Reporter of the New York Times wrote a compelling article stating the federal government seeks the death penalty of death row inmates after a nearly two-decade hiatus, countering a broad national shift away from the death penalty as public support for capital punishment has dwindled.
Attorney General William P. Barr announced that five men convicted of murdering children will be executed in December and January at the federal penitentiary in Terre Haute, Indiana, and additional executions will be scheduled later. The announcement reversed what had been essentially a moratorium on the federal death penalty since 2003.
Prosecutors still seek the death penalty in some federal cases, including for Dylann S. Roof, the avowed white supremacist who gunned down nine African-American churchgoers in 2015, and Dzhokhar Tsarnaev, the Boston Marathon bomber. Both were convicted and sentenced to death.
President Trump has long supported the death penalty, declaring last year that drug dealers should be executed. By applying it to inmates convicted of murdering children, he may make a more politically powerful argument for it amid diminishing public support.
But public attitudes toward the death penalty have changed in the ensuing decades. Support for it went from nearly 80 percent in 1996 to a two-decade low three years ago, when just under half of Americans polled backed it for people convicted of murder, according to the Pew Research Center. Public backing of capital punishment ticked back up to 54 percent last year, the center found.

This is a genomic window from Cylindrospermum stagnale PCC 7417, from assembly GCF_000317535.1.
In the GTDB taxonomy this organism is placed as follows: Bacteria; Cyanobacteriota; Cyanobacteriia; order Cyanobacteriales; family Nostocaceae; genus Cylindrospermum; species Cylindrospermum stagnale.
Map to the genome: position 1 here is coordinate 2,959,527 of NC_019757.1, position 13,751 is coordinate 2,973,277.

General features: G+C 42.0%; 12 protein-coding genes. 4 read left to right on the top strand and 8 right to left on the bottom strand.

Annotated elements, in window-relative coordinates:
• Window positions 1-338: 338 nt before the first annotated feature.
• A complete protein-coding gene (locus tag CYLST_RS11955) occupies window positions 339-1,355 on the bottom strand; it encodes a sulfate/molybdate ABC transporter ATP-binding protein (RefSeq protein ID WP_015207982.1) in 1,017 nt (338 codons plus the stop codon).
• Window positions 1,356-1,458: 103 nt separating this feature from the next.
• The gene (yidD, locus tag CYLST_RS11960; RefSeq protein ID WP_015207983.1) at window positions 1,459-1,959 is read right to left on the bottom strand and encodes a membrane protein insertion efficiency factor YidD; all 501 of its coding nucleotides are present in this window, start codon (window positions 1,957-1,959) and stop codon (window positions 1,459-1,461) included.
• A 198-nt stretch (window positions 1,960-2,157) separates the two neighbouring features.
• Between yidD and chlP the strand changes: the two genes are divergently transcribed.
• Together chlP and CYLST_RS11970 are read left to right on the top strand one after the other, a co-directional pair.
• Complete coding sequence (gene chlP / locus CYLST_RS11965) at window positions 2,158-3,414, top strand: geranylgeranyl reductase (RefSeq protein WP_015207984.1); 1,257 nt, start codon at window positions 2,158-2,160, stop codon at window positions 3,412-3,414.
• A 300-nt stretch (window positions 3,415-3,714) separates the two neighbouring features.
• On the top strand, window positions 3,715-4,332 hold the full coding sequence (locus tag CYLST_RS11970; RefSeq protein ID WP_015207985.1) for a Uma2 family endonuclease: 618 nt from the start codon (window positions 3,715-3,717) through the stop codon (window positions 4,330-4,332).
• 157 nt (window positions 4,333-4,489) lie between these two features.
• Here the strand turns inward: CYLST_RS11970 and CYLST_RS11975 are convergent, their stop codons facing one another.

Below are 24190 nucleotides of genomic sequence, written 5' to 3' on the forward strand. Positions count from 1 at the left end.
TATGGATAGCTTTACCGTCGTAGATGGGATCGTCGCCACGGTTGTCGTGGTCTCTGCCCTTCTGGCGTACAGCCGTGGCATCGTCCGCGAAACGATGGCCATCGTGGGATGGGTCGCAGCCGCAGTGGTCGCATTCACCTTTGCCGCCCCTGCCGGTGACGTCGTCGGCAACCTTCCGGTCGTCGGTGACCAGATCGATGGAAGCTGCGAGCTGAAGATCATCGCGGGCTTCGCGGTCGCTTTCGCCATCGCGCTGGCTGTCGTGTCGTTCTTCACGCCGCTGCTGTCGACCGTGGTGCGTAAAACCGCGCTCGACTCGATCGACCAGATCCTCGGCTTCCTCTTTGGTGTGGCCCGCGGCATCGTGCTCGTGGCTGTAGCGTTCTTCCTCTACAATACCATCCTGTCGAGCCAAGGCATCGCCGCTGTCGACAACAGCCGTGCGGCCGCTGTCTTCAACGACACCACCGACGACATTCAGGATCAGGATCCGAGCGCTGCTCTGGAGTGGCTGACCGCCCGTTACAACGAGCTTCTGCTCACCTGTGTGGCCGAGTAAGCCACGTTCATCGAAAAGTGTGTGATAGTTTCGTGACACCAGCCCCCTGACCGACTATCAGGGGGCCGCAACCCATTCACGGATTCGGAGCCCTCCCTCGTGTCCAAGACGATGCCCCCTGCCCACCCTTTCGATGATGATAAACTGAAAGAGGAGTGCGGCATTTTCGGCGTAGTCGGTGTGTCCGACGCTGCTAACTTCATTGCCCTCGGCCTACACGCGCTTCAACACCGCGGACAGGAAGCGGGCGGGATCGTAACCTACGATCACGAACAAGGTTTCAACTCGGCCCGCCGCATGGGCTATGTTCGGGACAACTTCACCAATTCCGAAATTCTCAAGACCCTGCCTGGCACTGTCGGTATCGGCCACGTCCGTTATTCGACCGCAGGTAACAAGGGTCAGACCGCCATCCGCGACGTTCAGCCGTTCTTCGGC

Capital punishment fell out of favor as researchers questioned whether it deterred people from committing heinous crimes and as more defense lawyers proved that their clients had been wrongfully convicted. Fewer than two dozen executions have occurred annually in the United States in recent years, down from a high of 98 in 1999, according to the Death Penalty Information Center.
Civil rights advocates have also noted the racial disparity among inmates on death row and argued that capital punishment was disproportionately applied to black men.
“The death penalty is plagued by racial bias and geographic bias,” said Cassandra Stubbs, director of the Capital Punishment Project at the American Civil Liberties Union. “Junk science has played an outsized role in who gets the death penalty and who does not,” she added, pointing to instances of experts overstating hair or fingerprint evidence in court testimony.
Please contact my office if you, a friend or family member are charged with a capital crime like murder or homicide and the Death Penalty is a possible consequence. Hiring an effective and competent defense attorney is the first and best step toward justice.